PTC company settles retaliation suit

A Peachtree City company will pay $90,000 to settle a retaliation lawsuit filed by the U.S. Equal Employment Opportunity Commission, according to EEOC officials.

Gerresheimer Peachtree City (USA), which manufactures plastics for the pharmaceutical and healthcare industry, was sued in federal court September 2010 for terminating an employee in retaliation for her filing a discrimination charge with EEOC.

The suit contends that Donna McLeod was fired from her position as a quality assurance manager in January 2009, which was within six weeks of the company receiving notice of the discrimination charge, according to EEOC. Gerresheimer at the time said it was terminating McLeod for purportedly misusing leave time, according to the EEOC.

McLeod’s original complaint dealt with gender-based wage discrimination.

A consent decree settling the lawsuit also includes provisions for equal employment opportunity training, reporting and posting of anti-discrimination notices, the agency said.

In the suit and consent decree Gerresheimer denied any liability or wrongdoing in connection with the complaint.

The EEOC cited provisions in Title VII of the Civil Rights Act of 1964 that prohibit employers from retaliating against an employee for complaining about discriminatory conduct.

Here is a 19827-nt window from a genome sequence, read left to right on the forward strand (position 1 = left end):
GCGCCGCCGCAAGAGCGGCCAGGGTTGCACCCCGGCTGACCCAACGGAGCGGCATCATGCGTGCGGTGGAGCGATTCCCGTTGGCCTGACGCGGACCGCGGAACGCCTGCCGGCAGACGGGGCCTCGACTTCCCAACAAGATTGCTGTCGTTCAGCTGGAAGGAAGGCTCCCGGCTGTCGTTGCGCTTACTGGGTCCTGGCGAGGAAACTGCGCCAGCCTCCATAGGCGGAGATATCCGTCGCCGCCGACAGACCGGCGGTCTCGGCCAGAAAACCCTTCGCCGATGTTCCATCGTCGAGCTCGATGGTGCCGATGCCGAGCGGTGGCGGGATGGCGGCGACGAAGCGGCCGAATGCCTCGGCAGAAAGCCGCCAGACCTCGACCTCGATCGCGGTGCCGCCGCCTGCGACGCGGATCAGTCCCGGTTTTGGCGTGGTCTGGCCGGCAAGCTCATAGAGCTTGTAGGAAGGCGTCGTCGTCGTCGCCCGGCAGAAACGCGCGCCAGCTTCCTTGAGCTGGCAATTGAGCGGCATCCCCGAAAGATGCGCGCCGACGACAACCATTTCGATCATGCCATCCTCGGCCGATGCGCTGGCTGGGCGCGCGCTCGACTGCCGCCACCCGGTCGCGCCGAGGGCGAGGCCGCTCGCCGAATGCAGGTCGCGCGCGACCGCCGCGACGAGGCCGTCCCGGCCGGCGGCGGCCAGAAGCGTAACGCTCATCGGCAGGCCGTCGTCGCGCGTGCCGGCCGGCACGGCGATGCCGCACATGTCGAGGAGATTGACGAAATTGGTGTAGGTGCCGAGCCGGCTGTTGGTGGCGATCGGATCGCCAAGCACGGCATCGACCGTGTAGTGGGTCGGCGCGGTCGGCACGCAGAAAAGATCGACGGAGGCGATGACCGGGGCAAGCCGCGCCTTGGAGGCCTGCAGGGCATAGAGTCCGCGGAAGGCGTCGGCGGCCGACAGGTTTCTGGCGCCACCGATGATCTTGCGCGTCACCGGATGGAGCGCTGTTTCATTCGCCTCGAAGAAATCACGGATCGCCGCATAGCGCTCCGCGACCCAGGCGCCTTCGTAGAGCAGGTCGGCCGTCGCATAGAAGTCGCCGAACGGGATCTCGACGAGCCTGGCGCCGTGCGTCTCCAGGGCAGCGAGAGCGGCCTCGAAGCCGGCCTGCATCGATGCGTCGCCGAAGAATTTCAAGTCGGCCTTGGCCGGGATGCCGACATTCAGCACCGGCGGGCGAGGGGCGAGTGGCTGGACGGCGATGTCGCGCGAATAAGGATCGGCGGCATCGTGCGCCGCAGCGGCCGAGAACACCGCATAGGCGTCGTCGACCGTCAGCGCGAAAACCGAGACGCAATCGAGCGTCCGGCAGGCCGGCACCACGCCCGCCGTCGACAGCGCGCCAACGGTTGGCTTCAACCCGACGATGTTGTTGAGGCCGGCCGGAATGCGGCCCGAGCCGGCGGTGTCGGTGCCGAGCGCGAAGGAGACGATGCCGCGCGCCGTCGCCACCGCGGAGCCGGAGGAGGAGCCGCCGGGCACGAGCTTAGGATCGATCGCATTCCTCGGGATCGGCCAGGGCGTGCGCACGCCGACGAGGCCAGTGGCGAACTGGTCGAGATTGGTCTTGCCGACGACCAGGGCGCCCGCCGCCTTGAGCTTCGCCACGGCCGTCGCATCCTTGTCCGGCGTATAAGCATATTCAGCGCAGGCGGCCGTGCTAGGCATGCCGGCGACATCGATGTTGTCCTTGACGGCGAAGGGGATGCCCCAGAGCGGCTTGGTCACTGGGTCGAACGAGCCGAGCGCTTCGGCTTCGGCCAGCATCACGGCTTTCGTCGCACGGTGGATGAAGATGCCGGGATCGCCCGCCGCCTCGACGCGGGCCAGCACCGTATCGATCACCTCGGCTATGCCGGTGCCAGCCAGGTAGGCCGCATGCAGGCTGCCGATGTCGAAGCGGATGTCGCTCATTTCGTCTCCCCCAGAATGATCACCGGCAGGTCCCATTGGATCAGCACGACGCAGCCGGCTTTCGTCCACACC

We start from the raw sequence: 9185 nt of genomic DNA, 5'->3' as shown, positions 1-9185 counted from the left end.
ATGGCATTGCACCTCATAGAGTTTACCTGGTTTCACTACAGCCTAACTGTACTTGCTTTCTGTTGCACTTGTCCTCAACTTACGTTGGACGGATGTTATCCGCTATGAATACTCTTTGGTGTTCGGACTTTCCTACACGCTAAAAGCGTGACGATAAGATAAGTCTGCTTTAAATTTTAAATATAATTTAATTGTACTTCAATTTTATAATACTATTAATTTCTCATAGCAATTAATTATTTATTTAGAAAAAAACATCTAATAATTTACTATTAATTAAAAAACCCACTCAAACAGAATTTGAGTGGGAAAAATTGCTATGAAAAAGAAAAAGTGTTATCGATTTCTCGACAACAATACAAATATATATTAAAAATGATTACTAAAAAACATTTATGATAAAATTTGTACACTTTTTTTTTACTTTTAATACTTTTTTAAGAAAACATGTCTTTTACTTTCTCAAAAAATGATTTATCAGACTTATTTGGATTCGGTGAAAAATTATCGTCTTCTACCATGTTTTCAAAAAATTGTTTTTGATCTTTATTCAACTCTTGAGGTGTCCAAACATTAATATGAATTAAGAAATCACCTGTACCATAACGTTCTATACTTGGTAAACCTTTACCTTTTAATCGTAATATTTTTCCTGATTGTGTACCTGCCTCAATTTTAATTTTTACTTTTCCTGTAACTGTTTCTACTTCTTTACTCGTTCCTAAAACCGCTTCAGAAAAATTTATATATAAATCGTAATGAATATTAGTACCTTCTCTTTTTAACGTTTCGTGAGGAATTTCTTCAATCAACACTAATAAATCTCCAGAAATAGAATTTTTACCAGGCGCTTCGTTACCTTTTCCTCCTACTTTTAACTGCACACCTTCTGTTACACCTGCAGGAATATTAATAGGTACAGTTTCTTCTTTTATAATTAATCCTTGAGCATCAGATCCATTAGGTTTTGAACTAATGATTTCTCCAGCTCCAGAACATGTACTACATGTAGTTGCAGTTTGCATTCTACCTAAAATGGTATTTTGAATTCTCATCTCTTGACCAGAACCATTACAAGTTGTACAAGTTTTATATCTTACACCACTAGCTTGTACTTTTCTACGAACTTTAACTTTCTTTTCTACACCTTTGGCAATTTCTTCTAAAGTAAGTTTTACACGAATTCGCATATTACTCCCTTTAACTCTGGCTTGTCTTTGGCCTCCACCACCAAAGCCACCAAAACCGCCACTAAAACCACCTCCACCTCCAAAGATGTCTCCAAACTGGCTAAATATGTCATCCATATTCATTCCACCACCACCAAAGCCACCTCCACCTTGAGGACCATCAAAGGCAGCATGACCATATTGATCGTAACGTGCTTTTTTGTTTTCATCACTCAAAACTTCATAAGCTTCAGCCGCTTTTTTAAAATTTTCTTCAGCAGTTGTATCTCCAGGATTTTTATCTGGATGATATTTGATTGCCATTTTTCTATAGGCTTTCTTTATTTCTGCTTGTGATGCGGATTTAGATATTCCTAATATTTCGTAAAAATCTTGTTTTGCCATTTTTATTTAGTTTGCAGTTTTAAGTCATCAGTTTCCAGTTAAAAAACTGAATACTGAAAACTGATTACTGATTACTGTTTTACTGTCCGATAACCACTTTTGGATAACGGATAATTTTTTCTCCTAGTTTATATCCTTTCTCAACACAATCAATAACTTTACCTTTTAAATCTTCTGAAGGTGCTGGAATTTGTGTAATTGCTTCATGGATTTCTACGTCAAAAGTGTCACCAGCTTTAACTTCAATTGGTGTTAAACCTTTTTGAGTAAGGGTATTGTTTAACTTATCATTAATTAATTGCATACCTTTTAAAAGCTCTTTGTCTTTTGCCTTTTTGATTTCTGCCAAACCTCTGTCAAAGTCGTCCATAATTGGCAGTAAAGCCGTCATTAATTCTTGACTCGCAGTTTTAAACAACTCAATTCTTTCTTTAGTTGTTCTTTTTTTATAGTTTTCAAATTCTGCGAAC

“All too often employers look for any opportunity to fire employees who exert their rights under federal civil rights law,” said Robert Dawkins, regional attorney for the EEOC’s Atlanta District Office. “We trust this case will result in more employers thinking twice before they take adverse actions to punish employees for alerting them to discriminatory situations.”   

Bernice Williams Kimbrough, the EEOC district director in Atlanta, noted that “Retaliation is one of the most commonly identified bases of discrimination by people who file charges.  The EEOC is just as committed to protecting employees from retaliation as from any other type of discrimination.”

The EEOC is responsible for enforcing federal laws against employment discrimination. Further information is available at www.eeoc.gov.

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